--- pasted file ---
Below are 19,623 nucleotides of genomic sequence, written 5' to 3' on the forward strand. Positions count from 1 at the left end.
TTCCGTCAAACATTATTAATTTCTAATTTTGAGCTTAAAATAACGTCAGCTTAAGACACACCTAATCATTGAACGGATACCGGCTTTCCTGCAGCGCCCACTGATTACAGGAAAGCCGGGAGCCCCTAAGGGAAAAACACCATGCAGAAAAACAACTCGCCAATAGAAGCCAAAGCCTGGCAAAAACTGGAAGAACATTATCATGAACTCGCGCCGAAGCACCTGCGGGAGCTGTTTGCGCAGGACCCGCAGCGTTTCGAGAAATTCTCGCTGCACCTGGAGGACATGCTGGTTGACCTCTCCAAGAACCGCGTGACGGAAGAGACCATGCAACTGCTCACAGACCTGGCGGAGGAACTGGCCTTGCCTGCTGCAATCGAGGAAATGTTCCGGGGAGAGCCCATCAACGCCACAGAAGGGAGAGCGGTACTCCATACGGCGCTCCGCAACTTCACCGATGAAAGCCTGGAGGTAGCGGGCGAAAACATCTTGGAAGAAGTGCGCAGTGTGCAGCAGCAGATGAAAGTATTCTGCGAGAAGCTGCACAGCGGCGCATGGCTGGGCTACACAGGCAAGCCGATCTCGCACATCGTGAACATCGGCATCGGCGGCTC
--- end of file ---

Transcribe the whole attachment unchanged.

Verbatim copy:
Below are 19,623 nucleotides of genomic sequence, written 5' to 3' on the forward strand. Positions count from 1 at the left end.
TTCCGTCAAACATTATTAATTTCTAATTTTGAGCTTAAAATAACGTCAGCTTAAGACACACCTAATCATTGAACGGATACCGGCTTTCCTGCAGCGCCCACTGATTACAGGAAAGCCGGGAGCCCCTAAGGGAAAAACACCATGCAGAAAAACAACTCGCCAATAGAAGCCAAAGCCTGGCAAAAACTGGAAGAACATTATCATGAACTCGCGCCGAAGCACCTGCGGGAGCTGTTTGCGCAGGACCCGCAGCGTTTCGAGAAATTCTCGCTGCACCTGGAGGACATGCTGGTTGACCTCTCCAAGAACCGCGTGACGGAAGAGACCATGCAACTGCTCACAGACCTGGCGGAGGAACTGGCCTTGCCTGCTGCAATCGAGGAAATGTTCCGGGGAGAGCCCATCAACGCCACAGAAGGGAGAGCGGTACTCCATACGGCGCTCCGCAACTTCACCGATGAAAGCCTGGAGGTAGCGGGCGAAAACATCTTGGAAGAAGTGCGCAGTGTGCAGCAGCAGATGAAAGTATTCTGCGAGAAGCTGCACAGCGGCGCATGGCTGGGCTACACAGGCAAGCCGATCTCGCACATCGTGAACATCGGCATCGGCGGCTC